We had a flood of great questions come in at the end of our webcast Stellar Email Marketing: A/B Testing and CTAs that our presenters Carly Brantz and Jillian Wohlfarth didn’t have time to answer. If you missed it, Jillian answered the CTA focused questions in her latest post and to wrap everything up, Carly answered the A/B testing questions for us below!

Q. What’s a baseline for sample size, i.e., it should be a minimum of “x” knowing that the current customer base is small?

A. When you are doing an A/B test on your website or on a landing page, you have the advantage of time. You wait until enough people visit the website until the results reach statistical significance and you can call the test complete. However, in email, you are tied to your list size, how many people you plan to send to, and what your baseline conversion or click rate is, in order to make the experiment worthwhile. The key to selecting your sample size is ensuring that you send your test message to the smallest portion of your list possible in order to get to statistical significance. Then, you send the winning email variation to the rest of your list. There are many sample size calculators that can help you determine your specific sample size needed:

At the end of the day, I recommend working with what you’ve got. If you have a smaller list, you will need to send to a higher percentage of that list. For those with very small lists, you can simply split it up evenly and monitor the success of each group. Remember to outline your goals and what specific metrics you are driving towards before you begin each test.

Q. We often email smaller lists—under 1,000 people. Do you have recommendations for A/B testing in those cases?

A. Again, I would recommend plugging your numbers into one the calculators from above. For a list of 1,000 it would depend on your typical delivery rates and conversion rates to determine how many people should be allocated to each variation in the A/B test.

Q.  Do you find any value in doing a/b/c/d type testing or just stick to 2 iterations?

A. Absolutely! Especially with design I prefer to do more than two variations. However, you need to make sure that you are sending each variation to a large enough sample size to get statistical significance from your results.  There is nothing worse than spending time and resources on a test that doesn’t provide results that you can trust.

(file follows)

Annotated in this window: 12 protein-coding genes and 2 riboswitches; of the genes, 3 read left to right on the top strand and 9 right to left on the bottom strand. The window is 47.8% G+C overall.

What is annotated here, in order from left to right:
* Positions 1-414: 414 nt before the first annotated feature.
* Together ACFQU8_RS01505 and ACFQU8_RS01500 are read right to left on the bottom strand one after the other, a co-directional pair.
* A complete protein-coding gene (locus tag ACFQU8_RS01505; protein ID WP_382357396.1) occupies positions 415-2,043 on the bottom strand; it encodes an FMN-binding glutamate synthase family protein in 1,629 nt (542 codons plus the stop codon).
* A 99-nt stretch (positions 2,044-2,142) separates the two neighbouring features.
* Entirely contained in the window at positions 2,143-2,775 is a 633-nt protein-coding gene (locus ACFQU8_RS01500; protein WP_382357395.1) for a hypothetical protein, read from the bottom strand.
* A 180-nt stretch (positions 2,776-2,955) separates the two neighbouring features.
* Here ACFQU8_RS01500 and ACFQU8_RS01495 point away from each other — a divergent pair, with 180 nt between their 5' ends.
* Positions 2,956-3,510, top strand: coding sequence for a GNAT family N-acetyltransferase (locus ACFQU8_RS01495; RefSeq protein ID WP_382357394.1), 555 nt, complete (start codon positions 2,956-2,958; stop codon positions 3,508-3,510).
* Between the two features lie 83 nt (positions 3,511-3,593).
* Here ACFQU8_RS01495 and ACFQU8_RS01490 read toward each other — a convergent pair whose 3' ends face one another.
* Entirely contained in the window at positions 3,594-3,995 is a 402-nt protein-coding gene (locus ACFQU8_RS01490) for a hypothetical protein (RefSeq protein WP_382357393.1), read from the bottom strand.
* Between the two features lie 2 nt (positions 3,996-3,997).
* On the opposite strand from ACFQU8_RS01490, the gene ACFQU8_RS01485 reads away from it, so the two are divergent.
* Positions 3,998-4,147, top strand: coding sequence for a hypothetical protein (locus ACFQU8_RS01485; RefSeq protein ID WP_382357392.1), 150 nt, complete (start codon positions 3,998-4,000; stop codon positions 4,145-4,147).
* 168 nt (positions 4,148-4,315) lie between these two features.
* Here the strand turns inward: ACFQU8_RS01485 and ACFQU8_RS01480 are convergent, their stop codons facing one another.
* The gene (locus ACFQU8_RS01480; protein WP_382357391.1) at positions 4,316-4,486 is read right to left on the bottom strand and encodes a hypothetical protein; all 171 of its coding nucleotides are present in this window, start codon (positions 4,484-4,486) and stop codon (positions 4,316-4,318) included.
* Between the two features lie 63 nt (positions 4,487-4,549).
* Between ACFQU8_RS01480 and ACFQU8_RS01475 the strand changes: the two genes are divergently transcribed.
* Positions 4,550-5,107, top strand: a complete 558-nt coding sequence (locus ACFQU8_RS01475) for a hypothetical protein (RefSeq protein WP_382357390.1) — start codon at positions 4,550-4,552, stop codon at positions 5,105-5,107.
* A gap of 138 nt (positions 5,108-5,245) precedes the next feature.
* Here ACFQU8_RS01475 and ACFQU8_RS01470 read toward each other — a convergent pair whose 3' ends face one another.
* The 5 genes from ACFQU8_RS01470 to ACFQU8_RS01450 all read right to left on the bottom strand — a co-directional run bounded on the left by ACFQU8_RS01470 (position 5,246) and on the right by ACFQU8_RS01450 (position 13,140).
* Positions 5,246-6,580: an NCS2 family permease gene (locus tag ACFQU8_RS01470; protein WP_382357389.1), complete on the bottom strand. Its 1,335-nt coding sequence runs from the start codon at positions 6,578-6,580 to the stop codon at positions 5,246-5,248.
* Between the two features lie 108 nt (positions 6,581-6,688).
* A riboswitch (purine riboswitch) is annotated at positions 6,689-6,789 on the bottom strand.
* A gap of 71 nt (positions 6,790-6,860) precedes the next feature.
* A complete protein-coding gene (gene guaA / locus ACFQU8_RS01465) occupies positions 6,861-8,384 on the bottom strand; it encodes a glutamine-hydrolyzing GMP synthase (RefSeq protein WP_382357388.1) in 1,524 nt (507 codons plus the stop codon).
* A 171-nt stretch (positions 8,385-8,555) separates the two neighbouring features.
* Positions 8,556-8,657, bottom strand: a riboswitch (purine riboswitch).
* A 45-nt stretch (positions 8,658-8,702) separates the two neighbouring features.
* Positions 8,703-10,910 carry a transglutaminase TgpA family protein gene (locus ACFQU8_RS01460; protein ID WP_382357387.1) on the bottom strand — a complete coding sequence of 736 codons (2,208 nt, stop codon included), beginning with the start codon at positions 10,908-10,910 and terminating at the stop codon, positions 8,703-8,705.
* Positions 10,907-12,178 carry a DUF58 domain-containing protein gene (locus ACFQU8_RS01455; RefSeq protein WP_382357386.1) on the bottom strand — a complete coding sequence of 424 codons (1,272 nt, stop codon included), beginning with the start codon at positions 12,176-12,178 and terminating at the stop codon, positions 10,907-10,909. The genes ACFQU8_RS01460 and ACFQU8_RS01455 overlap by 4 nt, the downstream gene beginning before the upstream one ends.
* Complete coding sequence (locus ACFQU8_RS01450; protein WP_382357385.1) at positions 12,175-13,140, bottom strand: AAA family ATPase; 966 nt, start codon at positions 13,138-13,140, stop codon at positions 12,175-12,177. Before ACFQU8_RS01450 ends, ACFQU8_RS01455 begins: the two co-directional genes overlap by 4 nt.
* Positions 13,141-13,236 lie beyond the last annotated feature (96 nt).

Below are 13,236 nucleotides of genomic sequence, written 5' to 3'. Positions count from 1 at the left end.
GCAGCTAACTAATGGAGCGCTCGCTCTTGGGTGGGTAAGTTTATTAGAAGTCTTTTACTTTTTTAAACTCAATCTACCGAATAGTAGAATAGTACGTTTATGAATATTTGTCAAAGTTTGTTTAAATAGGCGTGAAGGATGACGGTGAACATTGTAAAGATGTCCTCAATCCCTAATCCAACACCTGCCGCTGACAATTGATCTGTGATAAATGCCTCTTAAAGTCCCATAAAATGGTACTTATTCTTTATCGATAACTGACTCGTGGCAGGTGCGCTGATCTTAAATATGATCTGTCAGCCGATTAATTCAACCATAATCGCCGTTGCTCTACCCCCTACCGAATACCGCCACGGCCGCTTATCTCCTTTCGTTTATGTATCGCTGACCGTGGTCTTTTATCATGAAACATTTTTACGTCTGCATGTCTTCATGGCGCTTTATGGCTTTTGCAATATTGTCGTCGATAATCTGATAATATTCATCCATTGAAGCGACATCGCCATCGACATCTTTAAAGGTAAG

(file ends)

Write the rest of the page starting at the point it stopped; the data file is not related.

Q. How does your team compile or organize all of the findings you’ve collected through your various tests?

A. For our team, it really depends on the type of email that we are testing. For larger blasts, we include any findings in our recap report that summarizes engagement and conversion results. For tests within our many nurture campaigns, there is a separate spreadsheet that outlines all the tests we are running and the winning variations. Once a quarter we meet as a team to share results from all channels such as online advertising, content, landing pages, etc. While results from a landing page or a banner ad may not yield the same results in an email, there are always things to learn from all of the tests that we’re running.

Q. You said to test the same variable multiple times…did you mean to test the SAME email multiple times or test that variable on future emails?

A. I was referring to testing the variables in future emails. Because your audience and business changes with time, what once resonated with your customer base may not win over new offers in the future. For example, our ideal customer profile has changed over the last few years. Where we once were primarily targeting developers, we now target both developers and marketers. Therefore, the design, CTA, content, etc. that we tested a few years back to determine winners with our developer audience are most likely not the variations that would win today. Just when you think you are done testing…time to test again!

If you’re interested in the full webcast on A/B testing and CTAs, you can watch the on-demand recording here.



Kate Schmeisser
When Kate isn't trying to teach herself the ukelele, make it through the mountain of books on her nightstand, or figure out if they are actually being serious about suggested serving sizes on ice cream, she is the Creative Content Manager.